The artist and writer (Kinski/various Boom! Planet of the Apes series/tons of other projects) stops in to tell you what he’s digging these days.
Sin Titulo, Dark Horse. Writer/artist: Cameron Stewart. I had been aware of this as a webcomic but hadn’t had the chance to read it all the way through until I picked up the collection. I’m a huge sucker for mind-bending stories and this book really delivers. The repetition of the panel grid is an excellent way to maintain a consistent structure while the main character’s world is coming apart. I’m not going to explain the story to you for fear of ruining something but it’s a highly readable and compelling mystery that is not to be missed. The hardcover edition from Dark Horse is handsomely produced and well worth the purchase.
The Shadow: Year One, Dynamite. Written by Matt Wagner, art by Wilfredo Torres. I’ve always loved ’30s pulp characters and The Shadow is undeniably the most iconic. Oddly, he’s always worked best in comics when he’s being deconstructed in one way or another. Howard Chaykin’s series The Shadow: Blood and Judgment is a prime example. But while Chaykin gave the character an interesting inflection by bringing him into a then-contemporary 1980s setting, Matt Wagner looks back to his origins. Wagner, along with excellent series artist Wilfredo Torres, creates intrigue while not demystifying The Shadow or his alter ego Lamont Cranston (granted, his identity is more complicated than that). Torres gets a lot of points in my book for keeping the period detail authentic. You can’t underestimate how important that is in a book like this.
Valdez is Coming, by Elmore Leonard. I picked this up in a vintage bookstore soon after Leonard passed away and … you know what? I don’t need to tell you how great a writer Elmore Leonard is. But maybe you’re scared off by the idea of a Western? If so, don’t be. He puts the same sensibilities to work in these Westerns as he does the crime books. It’s a joy to read a genre novel like this where complex characters drive every moment. It’s pulp writing of the highest order.
Shanghai, Pacific Comics Club. Written and drawn by Attilio Micheluzzi. I don’t know that this book is the easiest thing to track down in English but Micheluzzi is one of my favorite artists so it’s a treat to actually read one for a change. Admittedly the reproductions aren’t the highest quality in the Pacific Comics Club version but that’s the trade-off. I usually just pick up any of his books I can find in foreign editions. Following a tough American sailor in 1937 Shanghai, there’s certainly an air of classic pulp around this book too. Whether you can find a translated copy or not, I encourage you to seek out some of Micheluzzi’s work. The way he incorporates sound effects into unorthodox compositions is astonishing. I return to his work for inspiration frequently.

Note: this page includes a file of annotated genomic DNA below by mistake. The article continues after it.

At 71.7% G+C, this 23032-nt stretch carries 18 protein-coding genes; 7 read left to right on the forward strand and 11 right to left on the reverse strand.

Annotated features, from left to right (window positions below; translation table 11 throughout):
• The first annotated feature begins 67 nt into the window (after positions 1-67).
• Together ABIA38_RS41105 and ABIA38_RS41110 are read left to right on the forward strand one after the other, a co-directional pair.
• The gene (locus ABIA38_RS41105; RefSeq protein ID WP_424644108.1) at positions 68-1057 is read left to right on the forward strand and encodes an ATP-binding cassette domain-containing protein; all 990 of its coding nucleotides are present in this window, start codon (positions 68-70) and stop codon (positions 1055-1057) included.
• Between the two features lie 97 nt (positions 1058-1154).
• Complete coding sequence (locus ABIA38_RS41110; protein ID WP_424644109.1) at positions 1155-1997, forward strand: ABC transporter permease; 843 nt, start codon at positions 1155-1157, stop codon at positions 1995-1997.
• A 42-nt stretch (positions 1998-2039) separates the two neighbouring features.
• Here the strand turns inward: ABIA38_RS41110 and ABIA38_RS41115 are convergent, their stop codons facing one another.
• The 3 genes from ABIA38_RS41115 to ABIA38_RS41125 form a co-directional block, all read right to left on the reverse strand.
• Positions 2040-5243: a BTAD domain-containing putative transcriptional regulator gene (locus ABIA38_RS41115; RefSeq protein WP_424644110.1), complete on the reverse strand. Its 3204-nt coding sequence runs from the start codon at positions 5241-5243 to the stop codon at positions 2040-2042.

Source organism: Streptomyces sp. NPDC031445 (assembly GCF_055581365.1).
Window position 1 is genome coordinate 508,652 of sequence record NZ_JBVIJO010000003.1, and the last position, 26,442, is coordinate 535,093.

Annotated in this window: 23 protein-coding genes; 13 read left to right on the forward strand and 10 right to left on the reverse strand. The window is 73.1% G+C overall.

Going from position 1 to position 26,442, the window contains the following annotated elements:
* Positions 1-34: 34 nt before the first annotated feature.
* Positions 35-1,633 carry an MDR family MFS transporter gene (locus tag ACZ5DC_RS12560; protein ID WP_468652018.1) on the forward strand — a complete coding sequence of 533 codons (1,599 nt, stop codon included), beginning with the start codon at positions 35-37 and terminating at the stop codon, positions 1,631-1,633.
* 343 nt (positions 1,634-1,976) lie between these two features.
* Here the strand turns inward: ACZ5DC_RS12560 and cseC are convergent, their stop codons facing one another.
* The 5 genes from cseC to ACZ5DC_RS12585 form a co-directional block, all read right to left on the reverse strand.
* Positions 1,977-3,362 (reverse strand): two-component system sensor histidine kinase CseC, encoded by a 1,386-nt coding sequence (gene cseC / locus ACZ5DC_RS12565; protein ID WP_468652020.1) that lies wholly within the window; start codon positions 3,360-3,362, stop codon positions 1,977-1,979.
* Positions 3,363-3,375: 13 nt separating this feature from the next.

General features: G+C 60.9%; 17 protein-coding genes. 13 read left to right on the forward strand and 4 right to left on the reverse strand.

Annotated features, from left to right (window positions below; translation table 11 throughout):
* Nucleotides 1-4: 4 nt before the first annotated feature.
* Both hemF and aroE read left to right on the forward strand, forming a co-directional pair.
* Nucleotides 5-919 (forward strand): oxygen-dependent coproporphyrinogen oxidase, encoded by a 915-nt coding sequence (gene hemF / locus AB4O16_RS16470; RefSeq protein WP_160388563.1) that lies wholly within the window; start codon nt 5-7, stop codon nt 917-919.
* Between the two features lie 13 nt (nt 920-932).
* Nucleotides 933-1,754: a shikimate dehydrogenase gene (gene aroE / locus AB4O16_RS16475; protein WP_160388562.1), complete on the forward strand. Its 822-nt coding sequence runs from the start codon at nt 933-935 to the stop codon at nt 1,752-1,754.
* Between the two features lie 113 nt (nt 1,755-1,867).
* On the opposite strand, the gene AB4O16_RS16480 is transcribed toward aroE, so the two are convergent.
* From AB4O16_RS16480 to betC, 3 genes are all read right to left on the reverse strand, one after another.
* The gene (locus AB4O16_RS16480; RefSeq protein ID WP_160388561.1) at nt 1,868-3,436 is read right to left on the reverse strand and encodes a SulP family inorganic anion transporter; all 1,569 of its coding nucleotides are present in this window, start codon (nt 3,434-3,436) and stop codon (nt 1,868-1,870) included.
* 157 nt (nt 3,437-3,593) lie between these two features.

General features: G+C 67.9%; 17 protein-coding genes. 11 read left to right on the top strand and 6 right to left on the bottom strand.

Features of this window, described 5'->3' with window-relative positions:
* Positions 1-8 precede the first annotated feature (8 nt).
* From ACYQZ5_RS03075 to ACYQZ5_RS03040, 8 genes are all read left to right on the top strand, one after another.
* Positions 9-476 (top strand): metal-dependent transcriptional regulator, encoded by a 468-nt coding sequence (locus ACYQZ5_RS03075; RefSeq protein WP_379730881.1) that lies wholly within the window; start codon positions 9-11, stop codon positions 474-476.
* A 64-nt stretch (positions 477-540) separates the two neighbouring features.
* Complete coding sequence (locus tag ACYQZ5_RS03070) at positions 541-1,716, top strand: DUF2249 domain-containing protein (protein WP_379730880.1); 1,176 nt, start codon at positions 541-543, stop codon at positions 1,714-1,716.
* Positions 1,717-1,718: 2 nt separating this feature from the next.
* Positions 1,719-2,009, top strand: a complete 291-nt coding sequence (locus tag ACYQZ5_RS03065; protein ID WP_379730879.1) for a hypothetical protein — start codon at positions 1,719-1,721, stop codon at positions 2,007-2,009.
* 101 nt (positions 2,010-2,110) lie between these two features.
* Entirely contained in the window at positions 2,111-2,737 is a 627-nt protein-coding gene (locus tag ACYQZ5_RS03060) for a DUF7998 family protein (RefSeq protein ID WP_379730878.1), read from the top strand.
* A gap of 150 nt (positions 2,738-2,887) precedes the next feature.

The Mayor of MacDougal Street: A Memoir, Da Capo Press. By Dave Van Ronk with Elijah Wald. I’m not a huge fan of folksinger Dave Van Ronk but he paints a fascinating portrait of the Greenwich Village scene in the 1950s and ’60s. I’ve always been fascinated by this era and by the way big cultural shifts have been centered around a couple of Manhattan neighborhoods at many different points in the history of the city. Van Ronk is also one of the inspirations for the Coen Brothers new film “Inside Llewyn Davis.”
Nick Cardy: The Artist at War, Little Eva Ink. By Nick Cardy and Renee Witterstaetter. A nice glimpse into the WWII sketches of an artist later known for his comics work on Aquaman and Teen Titans. Cardy’s work always stood out to me when trolling through old back issues as a teenager. Sure those ’60s DC Comics were pretty square but it was clear there was a real draftsman behind the art. Great to get further insight into his pre-comics life and his sketchbook drawings are beautiful. (Note: Gabriel sent this in just before Cardy died on Nov. 3.)